Itís About the Tunnel
I’m at that age ... over 50.
Bob Buford wrote a book called “Halftime.” He describes someone’s life as the First Half and the Second Half.
In the First Half, like in a football game, you work hard to build successes, trying to build a “lead.” You build a team, draft people into your life, such as a spouse and friends. You look ahead and make sure you are under the salary cap with room for the future. In the First Half, you build your financial security and fortune. You accumulate.
In the Second Half, you suddenly look to using your life skills, relationships and talents to make a civilized difference in the world. You begin to look to social causes and lasting sustainable purposes.
I think it is amazing how the closer we get to our check-out date, we only then begin to realize that what we thought was important, really wasn’t at all.
Much of the First Half was wasted on false narratives. How silly, really, that our most challenging physical and mental years are what we save for giving back to society.
Wouldn’t society benefit even greater from the energy of a young person with a young mind? I think we have it backwards.
I refuse to be a member of God’s ant farm.
Many are cut perfectly for that kind of life; not me. Spend so many years building a tunnel, and then watch God put His finger into my plastic, enclosed and see-through life. With little effort, He pushes my tunnel closed and watches me do it all over again.
No, that’s not me. I choose to have a different perspective on the tunnel. The way I look at it is this: The tunnel is supposed to be the purpose, not a means to an end.
I grew up in Pittsburgh, and tunnels are amazing. Close the Fort Pitt Tunnel or the Liberty “Tubes” for a few hours, and the world collapses.
We recently drove through the Wheeling (West Virginia) Tunnel on I-70 on a return trip from Pittsburgh to Indianapolis. We could have bypassed it, but tunnels are exciting — why ever bypass one?
In building a tunnel, I feel as if we defeated the biggest obstacle, the undefeated football team, David taking down Goliath.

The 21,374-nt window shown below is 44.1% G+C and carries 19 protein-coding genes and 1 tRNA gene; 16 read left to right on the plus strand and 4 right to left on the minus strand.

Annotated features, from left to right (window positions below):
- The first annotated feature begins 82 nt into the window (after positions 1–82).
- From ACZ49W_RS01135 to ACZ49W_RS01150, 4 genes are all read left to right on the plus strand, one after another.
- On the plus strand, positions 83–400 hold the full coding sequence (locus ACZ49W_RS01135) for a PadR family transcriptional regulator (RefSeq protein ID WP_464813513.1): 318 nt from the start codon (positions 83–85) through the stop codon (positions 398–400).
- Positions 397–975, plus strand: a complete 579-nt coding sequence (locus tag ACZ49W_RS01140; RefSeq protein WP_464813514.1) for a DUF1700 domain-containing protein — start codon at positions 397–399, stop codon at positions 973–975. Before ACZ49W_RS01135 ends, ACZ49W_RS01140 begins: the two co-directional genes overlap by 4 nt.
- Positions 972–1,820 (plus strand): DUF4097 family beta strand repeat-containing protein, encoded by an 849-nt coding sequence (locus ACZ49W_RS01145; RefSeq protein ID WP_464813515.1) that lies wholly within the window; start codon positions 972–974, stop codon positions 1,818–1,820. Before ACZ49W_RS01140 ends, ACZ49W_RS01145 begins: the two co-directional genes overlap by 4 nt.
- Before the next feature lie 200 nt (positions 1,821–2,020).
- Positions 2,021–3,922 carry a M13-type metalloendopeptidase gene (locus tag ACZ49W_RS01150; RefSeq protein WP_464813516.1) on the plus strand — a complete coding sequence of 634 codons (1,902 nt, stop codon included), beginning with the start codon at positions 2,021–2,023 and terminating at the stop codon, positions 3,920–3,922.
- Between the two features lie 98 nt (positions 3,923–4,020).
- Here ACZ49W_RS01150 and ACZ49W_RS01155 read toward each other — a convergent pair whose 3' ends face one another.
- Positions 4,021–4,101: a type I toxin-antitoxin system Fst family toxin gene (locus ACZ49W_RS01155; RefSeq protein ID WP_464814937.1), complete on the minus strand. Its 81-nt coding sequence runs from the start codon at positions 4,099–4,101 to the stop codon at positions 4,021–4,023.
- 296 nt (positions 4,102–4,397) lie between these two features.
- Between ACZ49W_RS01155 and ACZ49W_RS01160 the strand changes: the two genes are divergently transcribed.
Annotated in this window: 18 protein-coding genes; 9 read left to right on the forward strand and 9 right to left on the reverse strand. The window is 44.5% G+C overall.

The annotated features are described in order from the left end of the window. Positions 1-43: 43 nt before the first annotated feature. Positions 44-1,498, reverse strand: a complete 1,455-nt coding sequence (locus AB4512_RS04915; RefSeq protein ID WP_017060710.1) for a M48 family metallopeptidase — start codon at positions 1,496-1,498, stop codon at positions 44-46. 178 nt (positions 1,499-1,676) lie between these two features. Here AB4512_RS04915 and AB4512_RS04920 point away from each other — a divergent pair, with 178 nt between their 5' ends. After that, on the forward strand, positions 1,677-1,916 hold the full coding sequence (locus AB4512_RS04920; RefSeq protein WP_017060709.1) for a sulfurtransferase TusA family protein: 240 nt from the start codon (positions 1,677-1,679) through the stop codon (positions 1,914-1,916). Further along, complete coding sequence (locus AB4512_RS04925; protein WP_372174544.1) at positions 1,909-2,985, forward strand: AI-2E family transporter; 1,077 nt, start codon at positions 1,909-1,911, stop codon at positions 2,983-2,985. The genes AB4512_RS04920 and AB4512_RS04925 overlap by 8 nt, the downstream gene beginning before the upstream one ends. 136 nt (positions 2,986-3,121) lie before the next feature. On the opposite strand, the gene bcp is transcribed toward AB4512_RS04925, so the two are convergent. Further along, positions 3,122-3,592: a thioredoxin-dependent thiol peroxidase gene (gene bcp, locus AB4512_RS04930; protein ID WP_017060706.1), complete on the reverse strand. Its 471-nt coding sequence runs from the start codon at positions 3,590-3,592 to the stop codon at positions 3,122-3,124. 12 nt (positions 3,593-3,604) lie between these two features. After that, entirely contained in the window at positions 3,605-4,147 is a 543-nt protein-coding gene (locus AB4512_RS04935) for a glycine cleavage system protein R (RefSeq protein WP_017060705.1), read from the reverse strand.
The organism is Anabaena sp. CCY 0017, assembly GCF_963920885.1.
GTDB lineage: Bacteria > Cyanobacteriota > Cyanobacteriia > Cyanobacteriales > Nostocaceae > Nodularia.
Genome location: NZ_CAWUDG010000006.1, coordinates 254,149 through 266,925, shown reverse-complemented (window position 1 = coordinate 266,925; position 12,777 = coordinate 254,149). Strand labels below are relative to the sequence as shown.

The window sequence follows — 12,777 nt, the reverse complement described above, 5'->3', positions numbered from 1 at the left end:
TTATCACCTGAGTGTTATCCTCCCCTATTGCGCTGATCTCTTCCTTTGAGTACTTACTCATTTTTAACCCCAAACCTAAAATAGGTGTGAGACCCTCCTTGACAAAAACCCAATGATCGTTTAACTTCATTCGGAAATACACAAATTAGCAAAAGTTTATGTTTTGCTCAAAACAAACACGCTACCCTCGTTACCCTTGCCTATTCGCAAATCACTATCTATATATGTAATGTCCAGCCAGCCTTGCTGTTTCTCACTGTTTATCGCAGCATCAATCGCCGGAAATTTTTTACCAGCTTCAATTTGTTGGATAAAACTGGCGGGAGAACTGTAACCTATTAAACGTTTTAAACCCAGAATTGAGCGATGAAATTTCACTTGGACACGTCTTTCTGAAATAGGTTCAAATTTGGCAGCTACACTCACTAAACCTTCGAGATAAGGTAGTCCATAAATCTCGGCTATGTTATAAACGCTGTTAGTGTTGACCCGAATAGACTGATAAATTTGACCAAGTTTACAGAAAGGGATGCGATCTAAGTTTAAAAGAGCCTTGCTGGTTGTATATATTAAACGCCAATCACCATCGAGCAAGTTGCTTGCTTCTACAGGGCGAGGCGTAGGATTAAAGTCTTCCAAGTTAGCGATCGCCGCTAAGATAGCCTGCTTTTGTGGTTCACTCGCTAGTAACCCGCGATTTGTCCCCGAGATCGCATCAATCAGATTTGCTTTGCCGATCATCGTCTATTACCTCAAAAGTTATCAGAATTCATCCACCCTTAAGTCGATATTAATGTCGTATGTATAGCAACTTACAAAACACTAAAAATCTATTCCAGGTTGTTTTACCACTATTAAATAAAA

My brother David worked for years on the “Big Dig” in Boston with a specialty Italian tunneling company. He said the guys were super short and looked like moles. These guys understood. They even seemed to take on the physical characteristics of great “Tunnelers.”
I don’t think God is having his way with us. I think He’s saying, inaudibly, “How many times do I have to block your way for you to see what is going on around you? Wake up and smell the Starbucks!”
If I had it to do it over again, I’d make sure that I would focus more on the tunnel. Make digging a tunnel your passion. Make sure you are digging the correct tunnel.
I spent 24 years of a previous career looking for what was at the end of the tunnel. Guess what? It was a train (actually, a Trane, in my case).
One day, God put His huge finger in my tunnel, and this time I was listening. He said, “Jeff, dude, it’s not about what’s at the end of the tunnel; it’s about the tunnel.”
He said, “Make sure you understand that your tunnel will lead to many things along the way, not just at the end. In fact, I don’t want you to get to the end. Make sure you are watching and listening and enjoying.”
I don’t know where you are in your life, whether you have reached the 50-yard line or not, but I for one will not agree to live defined by a First Half or a Second Half. I’m going to build as much of a lead as I can.
I’m including social enterprise in my tunnel building. I have found ways to combine my passions into my business. Our Falcon Vision parking guidance system comes from endless dreaming and inventing. My passion for sustainable indoor farming (not marijuana) has been woven into our business model, where we have created affordable grow lights to support that tunnel.
My writing is a tunnel that makes the day to day amazing. Please understand that living as a Tunnel Engineer is not for everyone. It has a cost associated with it. It’s not safe or predictable. It is hard work and never ending.
I think that it’s safe to say this. If we look to the world of sports for an example of how not to live our lives, let’s just look to the Atlanta Falcons. Here you have a great team, great athletes and a worthy city that deserves a championship. When a team doesn’t understand that you should never stop digging tunnels, even with a huge lead and with the end in sight, the results will disappoint.
I know that I have messed up often and messed up terribly. I have hurt people I love and I have challenged people I should not have. I’m not how you do it, my friends, but I’m always willing and able to let you into my failures as well as my successes.
Dig deep, get some dirt under your fingernails. Let’s burrow together, one shovel at a time. Maybe when we choose to let regular life get in our way, we could call it: the “Carpool Tunnel Syndrome.”